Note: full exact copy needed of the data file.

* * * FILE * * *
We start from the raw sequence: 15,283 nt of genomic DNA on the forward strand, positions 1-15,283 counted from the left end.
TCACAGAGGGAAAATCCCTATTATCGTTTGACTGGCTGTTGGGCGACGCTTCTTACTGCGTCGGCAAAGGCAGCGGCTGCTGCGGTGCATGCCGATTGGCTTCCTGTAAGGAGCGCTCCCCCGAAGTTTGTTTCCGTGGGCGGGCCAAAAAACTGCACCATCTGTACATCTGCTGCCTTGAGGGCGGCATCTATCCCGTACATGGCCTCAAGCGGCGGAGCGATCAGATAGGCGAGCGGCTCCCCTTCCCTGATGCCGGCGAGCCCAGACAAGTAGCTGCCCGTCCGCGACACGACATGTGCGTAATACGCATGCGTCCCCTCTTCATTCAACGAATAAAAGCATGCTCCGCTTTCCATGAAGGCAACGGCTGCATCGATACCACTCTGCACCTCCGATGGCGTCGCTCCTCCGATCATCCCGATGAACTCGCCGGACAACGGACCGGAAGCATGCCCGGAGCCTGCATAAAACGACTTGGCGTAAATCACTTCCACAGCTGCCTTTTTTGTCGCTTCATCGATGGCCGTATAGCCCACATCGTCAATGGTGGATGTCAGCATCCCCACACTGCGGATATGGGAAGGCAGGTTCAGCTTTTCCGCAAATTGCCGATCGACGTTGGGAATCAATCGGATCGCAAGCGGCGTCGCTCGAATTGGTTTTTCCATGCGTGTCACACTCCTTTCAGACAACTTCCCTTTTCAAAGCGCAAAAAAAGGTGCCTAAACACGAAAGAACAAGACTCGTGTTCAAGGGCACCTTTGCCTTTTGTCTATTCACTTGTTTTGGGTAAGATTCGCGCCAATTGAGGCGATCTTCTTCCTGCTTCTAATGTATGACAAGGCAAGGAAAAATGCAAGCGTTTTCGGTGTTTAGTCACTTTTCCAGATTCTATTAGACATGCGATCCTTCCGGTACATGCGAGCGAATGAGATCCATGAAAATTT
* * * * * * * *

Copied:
We start from the raw sequence: 15,283 nt of genomic DNA on the forward strand, positions 1-15,283 counted from the left end.
TCACAGAGGGAAAATCCCTATTATCGTTTGACTGGCTGTTGGGCGACGCTTCTTACTGCGTCGGCAAAGGCAGCGGCTGCTGCGGTGCATGCCGATTGGCTTCCTGTAAGGAGCGCTCCCCCGAAGTTTGTTTCCGTGGGCGGGCCAAAAAACTGCACCATCTGTACATCTGCTGCCTTGAGGGCGGCATCTATCCCGTACATGGCCTCAAGCGGCGGAGCGATCAGATAGGCGAGCGGCTCCCCTTCCCTGATGCCGGCGAGCCCAGACAAGTAGCTGCCCGTCCGCGACACGACATGTGCGTAATACGCATGCGTCCCCTCTTCATTCAACGAATAAAAGCATGCTCCGCTTTCCATGAAGGCAACGGCTGCATCGATACCACTCTGCACCTCCGATGGCGTCGCTCCTCCGATCATCCCGATGAACTCGCCGGACAACGGACCGGAAGCATGCCCGGAGCCTGCATAAAACGACTTGGCGTAAATCACTTCCACAGCTGCCTTTTTTGTCGCTTCATCGATGGCCGTATAGCCCACATCGTCAATGGTGGATGTCAGCATCCCCACACTGCGGATATGGGAAGGCAGGTTCAGCTTTTCCGCAAATTGCCGATCGACGTTGGGAATCAATCGGATCGCAAGCGGCGTCGCTCGAATTGGTTTTTCCATGCGTGTCACACTCCTTTCAGACAACTTCCCTTTTCAAAGCGCAAAAAAAGGTGCCTAAACACGAAAGAACAAGACTCGTGTTCAAGGGCACCTTTGCCTTTTGTCTATTCACTTGTTTTGGGTAAGATTCGCGCCAATTGAGGCGATCTTCTTCCTGCTTCTAATGTATGACAAGGCAAGGAAAAATGCAAGCGTTTTCGGTGTTTAGTCACTTTTCCAGATTCTATTAGACATGCGATCCTTCCGGTACATGCGAGCGAATGAGATCCATGAAAATTT